Photo credit: IANS
Chittoor (Andhra Pradesh) Even as Telugu movie star Pawan Kalyan’s latest cinematic release ‘Bheemla Nayak’ sets the box office on fire, some of his die-hard fans are facing heat from the animal rights group People for Ethical Treatment of Animals (PETA) India.
After learning that a group of young men allegedly sacrificed a goat to celebrate the release of ‘Bheemla Nayak’, PETA India worked with senior Chittoor District Police officials to file a First Information Report (FIR) .
The goat was sacrificed at CSN Cinema, Pileru, Bodumalluvaripalle in Chittoor. The cruel incident captured on video shows people posing for photos and video while standing in front of the frightened goat. The video then shows the goat, fully conscious, being decapitated with a sword and the slaughter taking place in public view. The video also shows a man collecting blood from the sacrificed goat with his bare hands and smearing it on the movie poster.
The FIR was registered under Section 6 of the Andhra Pradesh Prohibition of Animal and Bird Sacrifice Act 1950, Sections 34 and 429 of the Indian Penal Code 1860, the Section 25(1)(A) of the Weapons Act 1959 and Section 11(1)(a) of the Prevention of Cruelty to Animals (PCA) Act 1960.
“PETA India commends Chittoor Police for taking action to send the message that cruelty to animals will not be tolerated,” said Meet Ashar, Associate Director of PETA India’s Emergency Response Team. . “Just as human sacrifice is now treated as murder, at a time when India is embarking on space missions, the archaic practice of animal sacrifice must end. PETA India also recommends that these men undergo psychiatric evaluation and receive advice, because animal abuse indicates a profound mental disorder.”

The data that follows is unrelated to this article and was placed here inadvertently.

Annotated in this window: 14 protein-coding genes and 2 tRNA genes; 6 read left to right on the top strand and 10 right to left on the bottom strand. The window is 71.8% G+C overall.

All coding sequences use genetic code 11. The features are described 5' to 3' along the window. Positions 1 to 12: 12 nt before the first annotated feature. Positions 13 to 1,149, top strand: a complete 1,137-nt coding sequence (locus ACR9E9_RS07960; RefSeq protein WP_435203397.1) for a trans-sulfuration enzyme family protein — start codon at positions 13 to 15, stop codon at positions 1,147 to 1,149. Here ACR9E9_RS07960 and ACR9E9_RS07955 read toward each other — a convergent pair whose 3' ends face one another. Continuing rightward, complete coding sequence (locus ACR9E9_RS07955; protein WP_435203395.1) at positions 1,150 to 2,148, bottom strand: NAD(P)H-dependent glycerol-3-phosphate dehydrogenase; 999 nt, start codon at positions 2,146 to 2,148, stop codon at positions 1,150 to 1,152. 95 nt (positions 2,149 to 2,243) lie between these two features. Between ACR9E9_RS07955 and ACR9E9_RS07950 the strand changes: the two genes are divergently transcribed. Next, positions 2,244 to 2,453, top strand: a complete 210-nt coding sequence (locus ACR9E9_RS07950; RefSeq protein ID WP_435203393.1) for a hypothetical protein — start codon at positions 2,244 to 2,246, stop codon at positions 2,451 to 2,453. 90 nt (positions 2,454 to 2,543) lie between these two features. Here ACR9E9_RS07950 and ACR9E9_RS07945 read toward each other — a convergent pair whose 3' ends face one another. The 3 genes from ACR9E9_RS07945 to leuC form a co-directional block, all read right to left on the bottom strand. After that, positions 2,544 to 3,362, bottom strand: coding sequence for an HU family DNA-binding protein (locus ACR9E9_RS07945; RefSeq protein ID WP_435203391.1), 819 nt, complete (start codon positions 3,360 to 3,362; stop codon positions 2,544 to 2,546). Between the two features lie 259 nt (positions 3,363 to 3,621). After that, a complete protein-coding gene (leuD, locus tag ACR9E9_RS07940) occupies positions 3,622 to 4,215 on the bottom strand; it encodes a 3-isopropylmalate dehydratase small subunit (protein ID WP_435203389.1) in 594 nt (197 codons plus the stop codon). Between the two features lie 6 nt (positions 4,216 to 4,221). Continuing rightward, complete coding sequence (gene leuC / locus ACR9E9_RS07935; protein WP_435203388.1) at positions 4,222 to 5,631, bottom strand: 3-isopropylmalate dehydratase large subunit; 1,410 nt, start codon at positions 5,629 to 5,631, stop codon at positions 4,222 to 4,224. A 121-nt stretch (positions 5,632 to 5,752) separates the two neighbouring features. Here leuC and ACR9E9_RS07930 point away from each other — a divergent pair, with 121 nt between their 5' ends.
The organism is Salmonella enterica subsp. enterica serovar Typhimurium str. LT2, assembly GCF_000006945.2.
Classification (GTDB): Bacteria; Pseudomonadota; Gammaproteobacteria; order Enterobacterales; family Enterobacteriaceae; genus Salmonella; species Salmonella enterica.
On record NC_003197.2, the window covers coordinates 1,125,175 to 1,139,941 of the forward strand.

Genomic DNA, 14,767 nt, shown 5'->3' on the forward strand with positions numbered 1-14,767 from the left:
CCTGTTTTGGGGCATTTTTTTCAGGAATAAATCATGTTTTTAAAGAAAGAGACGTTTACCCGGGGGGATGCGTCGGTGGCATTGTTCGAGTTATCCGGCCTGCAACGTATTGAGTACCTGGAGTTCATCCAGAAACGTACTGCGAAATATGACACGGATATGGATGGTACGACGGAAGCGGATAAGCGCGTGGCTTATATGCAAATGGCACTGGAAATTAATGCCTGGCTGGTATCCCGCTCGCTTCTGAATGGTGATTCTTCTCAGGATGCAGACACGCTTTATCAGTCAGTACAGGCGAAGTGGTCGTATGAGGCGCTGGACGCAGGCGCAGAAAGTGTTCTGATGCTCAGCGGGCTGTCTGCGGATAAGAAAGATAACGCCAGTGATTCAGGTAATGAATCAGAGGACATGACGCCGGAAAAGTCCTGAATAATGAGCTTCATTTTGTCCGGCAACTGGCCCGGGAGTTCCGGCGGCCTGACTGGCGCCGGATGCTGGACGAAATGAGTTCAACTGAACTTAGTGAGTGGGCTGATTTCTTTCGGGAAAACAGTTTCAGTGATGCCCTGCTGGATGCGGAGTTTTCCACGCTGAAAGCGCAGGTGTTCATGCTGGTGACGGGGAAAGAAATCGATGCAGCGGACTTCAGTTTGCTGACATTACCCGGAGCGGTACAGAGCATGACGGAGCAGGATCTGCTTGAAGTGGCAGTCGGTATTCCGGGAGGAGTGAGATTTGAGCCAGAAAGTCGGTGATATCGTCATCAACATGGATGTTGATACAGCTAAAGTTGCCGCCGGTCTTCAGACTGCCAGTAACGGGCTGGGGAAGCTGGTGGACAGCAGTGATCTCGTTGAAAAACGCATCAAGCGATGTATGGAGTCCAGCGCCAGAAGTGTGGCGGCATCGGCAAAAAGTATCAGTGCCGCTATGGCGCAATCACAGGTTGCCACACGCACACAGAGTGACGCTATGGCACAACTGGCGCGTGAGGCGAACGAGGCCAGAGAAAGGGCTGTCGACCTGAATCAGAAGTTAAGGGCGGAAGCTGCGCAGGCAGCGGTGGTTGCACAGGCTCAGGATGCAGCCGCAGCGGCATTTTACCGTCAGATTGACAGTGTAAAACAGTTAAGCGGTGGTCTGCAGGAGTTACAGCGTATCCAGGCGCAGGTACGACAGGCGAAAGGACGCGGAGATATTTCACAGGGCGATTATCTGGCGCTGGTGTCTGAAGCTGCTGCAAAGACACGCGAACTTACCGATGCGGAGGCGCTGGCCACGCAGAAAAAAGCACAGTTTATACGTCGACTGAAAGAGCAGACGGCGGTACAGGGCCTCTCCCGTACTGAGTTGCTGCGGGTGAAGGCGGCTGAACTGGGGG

In its complaint, PETA India pointed out that Section 5(b) of the Andhra Pradesh Prohibition of Animal and Bird Sacrifices Act 1950 clearly states that no one shall knowingly permit a sacrifice is carried out in a place in its possession or under their control. Section 4 prohibits anyone from officiating, playing, serving, assisting or participating in the sacrifice of an animal in a congregation. Section 6 prescribes penalties and Section 8 makes all offenses provided for by law recognizable.
The Supreme Court has ruled that animals can only be slaughtered in officially licensed slaughterhouses and that municipal authorities must enforce this ruling. The Prevention of Cruelty to Animals (Abattoirs) Rules 2001 and the Food Safety and Standards (Licensing and Registration of Food Businesses) Regulations 2011 allow the slaughter of animals for food purposes only in approved slaughterhouses equipped with species-specific stunning equipment. .
Gujarat, Kerala, Pondicherry and Rajasthan already have laws in place prohibiting the religious sacrifice of any animal in a temple or its compound. Andhra Pradesh, Karnataka and Telangana prohibit it in or within any public place of religious worship or worship or in any congregation or procession connected with religious worship on a public road.